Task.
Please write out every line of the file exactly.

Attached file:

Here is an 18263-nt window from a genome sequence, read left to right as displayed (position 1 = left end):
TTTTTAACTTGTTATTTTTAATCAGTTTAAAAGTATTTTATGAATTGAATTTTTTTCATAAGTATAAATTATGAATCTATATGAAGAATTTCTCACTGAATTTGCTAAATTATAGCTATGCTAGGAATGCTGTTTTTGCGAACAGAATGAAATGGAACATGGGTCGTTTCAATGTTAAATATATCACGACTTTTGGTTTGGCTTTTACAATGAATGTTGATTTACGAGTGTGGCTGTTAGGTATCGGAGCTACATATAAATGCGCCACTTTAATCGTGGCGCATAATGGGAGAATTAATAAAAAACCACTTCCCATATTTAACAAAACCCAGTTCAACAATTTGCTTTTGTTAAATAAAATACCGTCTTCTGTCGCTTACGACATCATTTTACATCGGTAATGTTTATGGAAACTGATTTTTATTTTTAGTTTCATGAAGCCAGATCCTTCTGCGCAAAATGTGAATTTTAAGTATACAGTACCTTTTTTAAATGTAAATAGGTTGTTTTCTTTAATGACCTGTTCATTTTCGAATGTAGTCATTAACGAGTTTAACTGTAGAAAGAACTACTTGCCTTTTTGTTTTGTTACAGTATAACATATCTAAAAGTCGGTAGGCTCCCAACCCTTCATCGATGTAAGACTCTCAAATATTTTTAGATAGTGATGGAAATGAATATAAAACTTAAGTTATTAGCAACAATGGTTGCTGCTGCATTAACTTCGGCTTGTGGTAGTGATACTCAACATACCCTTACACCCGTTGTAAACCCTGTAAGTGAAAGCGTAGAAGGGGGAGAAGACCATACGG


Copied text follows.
Here is an 18263-nt window from a genome sequence, read left to right as displayed (position 1 = left end):
TTTTTAACTTGTTATTTTTAATCAGTTTAAAAGTATTTTATGAATTGAATTTTTTTCATAAGTATAAATTATGAATCTATATGAAGAATTTCTCACTGAATTTGCTAAATTATAGCTATGCTAGGAATGCTGTTTTTGCGAACAGAATGAAATGGAACATGGGTCGTTTCAATGTTAAATATATCACGACTTTTGGTTTGGCTTTTACAATGAATGTTGATTTACGAGTGTGGCTGTTAGGTATCGGAGCTACATATAAATGCGCCACTTTAATCGTGGCGCATAATGGGAGAATTAATAAAAAACCACTTCCCATATTTAACAAAACCCAGTTCAACAATTTGCTTTTGTTAAATAAAATACCGTCTTCTGTCGCTTACGACATCATTTTACATCGGTAATGTTTATGGAAACTGATTTTTATTTTTAGTTTCATGAAGCCAGATCCTTCTGCGCAAAATGTGAATTTTAAGTATACAGTACCTTTTTTAAATGTAAATAGGTTGTTTTCTTTAATGACCTGTTCATTTTCGAATGTAGTCATTAACGAGTTTAACTGTAGAAAGAACTACTTGCCTTTTTGTTTTGTTACAGTATAACATATCTAAAAGTCGGTAGGCTCCCAACCCTTCATCGATGTAAGACTCTCAAATATTTTTAGATAGTGATGGAAATGAATATAAAACTTAAGTTATTAGCAACAATGGTTGCTGCTGCATTAACTTCGGCTTGTGGTAGTGATACTCAACATACCCTTACACCCGTTGTAAACCCTGTAAGTGAAAGCGTAGAAGGGGGAGAAGACCATACGG